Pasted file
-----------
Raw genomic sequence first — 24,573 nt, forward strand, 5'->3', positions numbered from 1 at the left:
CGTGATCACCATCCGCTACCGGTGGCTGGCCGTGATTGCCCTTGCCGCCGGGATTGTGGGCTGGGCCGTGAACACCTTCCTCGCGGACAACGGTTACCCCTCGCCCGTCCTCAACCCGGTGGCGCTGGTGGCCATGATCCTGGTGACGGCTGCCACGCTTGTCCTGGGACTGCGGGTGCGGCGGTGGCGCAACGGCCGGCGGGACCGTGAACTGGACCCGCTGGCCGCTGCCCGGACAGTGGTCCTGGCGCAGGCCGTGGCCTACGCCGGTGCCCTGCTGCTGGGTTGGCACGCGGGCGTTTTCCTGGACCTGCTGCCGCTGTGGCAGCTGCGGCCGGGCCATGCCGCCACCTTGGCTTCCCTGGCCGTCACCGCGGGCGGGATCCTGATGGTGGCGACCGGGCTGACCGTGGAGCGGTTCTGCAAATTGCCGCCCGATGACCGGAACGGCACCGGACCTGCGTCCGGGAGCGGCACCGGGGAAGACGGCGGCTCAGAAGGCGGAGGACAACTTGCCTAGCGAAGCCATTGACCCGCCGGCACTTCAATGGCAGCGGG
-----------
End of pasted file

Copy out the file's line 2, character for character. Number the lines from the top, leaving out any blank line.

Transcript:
CGTGATCACCATCCGCTACCGGTGGCTGGCCGTGATTGCCCTTGCCGCCGGGATTGTGGGCTGGGCCGTGAACACCTTCCTCGCGGACAACGGTTACCCCTCGCCCGTCCTCAACCCGGTGGCGCTGGTGGCCATGATCCTGGTGACGGCTGCCACGCTTGTCCTGGGACTGCGGGTGCGGCGGTGGCGCAACGGCCGGCGGGACCGTGAACTGGACCCGCTGGCCGCTGCCCGGACAGTGGTCCTGGCGCAGGCCGTGGCCTACGCCGGTGCCCTGCTGCTGGGTTGGCACGCGGGCGTTTTCCTGGACCTGCTGCCGCTGTGGCAGCTGCGGCCGGGCCATGCCGCCACCTTGGCTTCCCTGGCCGTCACCGCGGGCGGGATCCTGATGGTGGCGACCGGGCTGACCGTGGAGCGGTTCTGCAAATTGCCGCCCGATGACCGGAACGGCACCGGACCTGCGTCCGGGAGCGGCACCGGGGAAGACGGCGGCTCAGAAGGCGGAGGACAACTTGCCTAGCGAAGCCATTGACCCGCCGGCACTTCAATGGCAGCGGG